Embracing The Satisfaction Of A Job Well Done and The Duty Of Excellent Work
He took satisfaction in His creation, and we humans are no exception when it comes to creating and valuing what we've finished (regardless of how you believe the universe came about).
Humans share a sense of accomplishment and favor for what we’ve done and the hard work we did to bring what we value to life. But, to sustain ongoing work requires not only creating excellent products and art, it means appreciating, enjoying and deciding the work we've created is good. It requires we embrace the satisfaction of our finished creation.
My Inspirational Achievement Examples
For me, the numerous finished essays and articles here on this blog are a great example. Looking at a finished blog post with its usual beautiful Unsplash image is a personally satisfying experience. Next week I'll finish my goal of having a total of 400 published articles on this website, something I'll find great satisfaction upon completion.
This satisfaction that comes from achievement is a fuel that motivates me to pursue and complete the next achievement. Looking at a stream of accomplishments over time is an entirely different level of satisfaction and motivation.
But these wins are not simply limited to publishing articles here on the blog. They also include side and work-related projects.
Filling up the water tower (cash flow) and generating overflow funds for accelerated debt reduction and savings accumulation.
Paying off our van and tackling our student loans (eventually finishing them).
Growth from my freelancing work in regards to my offering, delivering on my promises, and earned income totals.
- Finishing my first book, Path of the Freelancer and, in the near future, The Jump.
- Growing my client's small business income, teams, and owners.
It feels good to complete meaningful and productive work. But, the benefit is not limited to me. My wife, kids, and community also benefit from this success. It allows my work to help others, the margin to give more generously, and the connections to help others move forward. Thriving together, my vision.
A Cultural Disdain for Hard Work?
We ought to value work, no matter what kind. But, many entrepreneurs actually go into the business realm to escape certain tasks. In some cases, they look down upon traditional employment and corporate laddering. And there is a motivation that comes with succeeding so we owners don't have to become an employee.
When I shut down my business, I resisted seeking and embracing traditional employment. I saw it as a loss of financial upside and freedom of time. But as I worked through this tension, I came to recognize these areas of resistance were actually holding me back.
Regardless of the vocational path, I took, learning how to navigate and accomplish my goals through different means was a powerful lesson I carried into my freelancing work. Learning to become a great employee is a large ingredient for how I became a great freelancer.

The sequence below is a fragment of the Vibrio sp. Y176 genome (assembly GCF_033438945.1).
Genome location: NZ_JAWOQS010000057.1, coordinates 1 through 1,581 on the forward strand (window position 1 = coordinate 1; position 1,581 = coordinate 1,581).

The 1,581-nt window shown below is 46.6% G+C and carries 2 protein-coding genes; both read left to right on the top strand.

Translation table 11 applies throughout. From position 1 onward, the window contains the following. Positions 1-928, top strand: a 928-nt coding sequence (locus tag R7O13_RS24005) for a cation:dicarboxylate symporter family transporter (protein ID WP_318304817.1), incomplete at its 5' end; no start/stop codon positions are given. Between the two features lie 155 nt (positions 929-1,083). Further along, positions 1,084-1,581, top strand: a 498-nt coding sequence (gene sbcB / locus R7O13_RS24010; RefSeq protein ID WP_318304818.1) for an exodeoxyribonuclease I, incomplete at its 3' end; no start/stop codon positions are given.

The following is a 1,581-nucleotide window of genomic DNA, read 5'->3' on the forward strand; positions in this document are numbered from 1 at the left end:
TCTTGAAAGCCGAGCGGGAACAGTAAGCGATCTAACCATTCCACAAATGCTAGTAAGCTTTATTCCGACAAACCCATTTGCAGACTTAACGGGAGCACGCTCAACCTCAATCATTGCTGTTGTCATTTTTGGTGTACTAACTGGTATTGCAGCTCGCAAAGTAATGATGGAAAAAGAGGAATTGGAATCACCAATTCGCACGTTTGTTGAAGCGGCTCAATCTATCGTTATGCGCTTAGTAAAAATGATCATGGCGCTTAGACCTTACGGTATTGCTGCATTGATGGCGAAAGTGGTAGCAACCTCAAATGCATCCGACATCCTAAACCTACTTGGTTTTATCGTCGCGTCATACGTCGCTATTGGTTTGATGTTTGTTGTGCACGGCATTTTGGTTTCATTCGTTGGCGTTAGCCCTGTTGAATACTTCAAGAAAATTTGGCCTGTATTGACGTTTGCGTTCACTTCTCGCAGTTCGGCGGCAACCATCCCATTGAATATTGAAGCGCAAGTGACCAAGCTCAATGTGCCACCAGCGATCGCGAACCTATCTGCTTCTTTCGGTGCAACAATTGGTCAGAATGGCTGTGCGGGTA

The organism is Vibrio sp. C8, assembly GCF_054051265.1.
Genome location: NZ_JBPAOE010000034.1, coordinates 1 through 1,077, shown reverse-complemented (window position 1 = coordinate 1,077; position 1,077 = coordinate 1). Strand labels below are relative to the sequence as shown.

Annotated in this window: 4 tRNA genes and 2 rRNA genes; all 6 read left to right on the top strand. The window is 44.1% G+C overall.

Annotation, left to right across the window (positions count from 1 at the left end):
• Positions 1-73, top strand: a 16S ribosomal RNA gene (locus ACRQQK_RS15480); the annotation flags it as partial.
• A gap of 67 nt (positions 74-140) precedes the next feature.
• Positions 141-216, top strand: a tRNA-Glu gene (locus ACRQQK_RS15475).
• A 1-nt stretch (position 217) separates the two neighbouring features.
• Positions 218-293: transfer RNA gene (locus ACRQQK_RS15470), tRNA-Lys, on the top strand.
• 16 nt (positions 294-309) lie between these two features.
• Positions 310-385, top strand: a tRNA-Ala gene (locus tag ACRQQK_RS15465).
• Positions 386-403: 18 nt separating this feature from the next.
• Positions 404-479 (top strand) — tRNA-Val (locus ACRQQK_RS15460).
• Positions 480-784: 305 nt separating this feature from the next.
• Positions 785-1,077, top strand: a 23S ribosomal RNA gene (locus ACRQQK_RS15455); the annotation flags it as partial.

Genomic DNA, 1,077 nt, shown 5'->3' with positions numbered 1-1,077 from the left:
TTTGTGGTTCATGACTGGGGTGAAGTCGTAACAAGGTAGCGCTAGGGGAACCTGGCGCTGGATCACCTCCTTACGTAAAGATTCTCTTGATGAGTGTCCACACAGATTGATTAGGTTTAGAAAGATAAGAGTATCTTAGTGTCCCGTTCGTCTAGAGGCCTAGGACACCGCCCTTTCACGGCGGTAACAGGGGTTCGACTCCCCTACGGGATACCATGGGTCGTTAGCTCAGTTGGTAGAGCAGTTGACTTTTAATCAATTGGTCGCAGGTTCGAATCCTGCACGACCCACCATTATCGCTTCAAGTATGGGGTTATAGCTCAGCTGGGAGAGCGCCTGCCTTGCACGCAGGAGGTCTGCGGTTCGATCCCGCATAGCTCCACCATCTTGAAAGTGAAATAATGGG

Recently, as a result of the terrible things Bill Cosby did to numerous women, The Cosby Show lost its syndication and multiple streams of revenue that went to the many actors not named Bill Cosby. One of which was Geoffrey Owens who was found bagging groceries. Unfortunately, the media ran with the story painting his work as a fall from grace and a terrible thing.
The response from him and his fans was terrific and uplifting. In the following interview, Owens shares his experience and what it means to work.
"Cosby Show" star Geoffrey Owens tells @GMA backlash after "job shaming" could lead to a reevaluation of the "dignity of work."— ABC News (@ABC) September 4, 2018
"There is no job that's better than another job...Every job is worthwhile." https://t.co/jrxUgAG7cN pic.twitter.com/rwYnGDVVMD
In the following video clip, he expands on the dignity of work, regardless of what kind.
The Unexpected Success of Menial Work
Work matters, no matter the type. Plus, like Owens, we never know how the small little things we do well will affect our future. In his case, working in the grocery store may very well turn out to be a catalyst for rebooting his acting career.
When I first began freelancing, there were numerous times where I didn't have enough paid work to fill my day. On one occasion, there was a request for help move boxes and products at a storefront in downtown Norcross. The work was basic, and the pay was ten dollars per hour, way below what I charged. But, I took it because some money was better than no money.
While helping this owner, the store next door business also needed help that week, which I agreed to. Following this help, the owner needed a garage sale run and hired me on the basis of taking a percentage of revenue generated. I ended up earning around thirty dollars an hour, an upgrade from the ten!
After witnessing my hard work ethic, the owner ended up discovering I built websites, which she needed and hired me for at my full rate. All this fruit for simply being willing, and following through with low paying hard work.
Wrapping It Up
"Drudgery is one of the finest tests to determine the genuineness of our character. Drudgery is work that is far removed from anything we think of as ideal work. It is the utterly hard, menial, tiresome, and dirty work. And when we experience it, our spirituality is instantly tested and we will know whether or not we are spiritually genuine." - Oswald Chambers
Work, of all kinds, matters greatly. And like Chambers says in the quote above, it acts a powerful test for our character.
Are we willing to do the type of work we think is beneath us? Once we get over this hump, we can find value in the work we do and how we do it. This stewardship provides the foundation for us to embrace the satisfaction that comes with finishing our work and goals.
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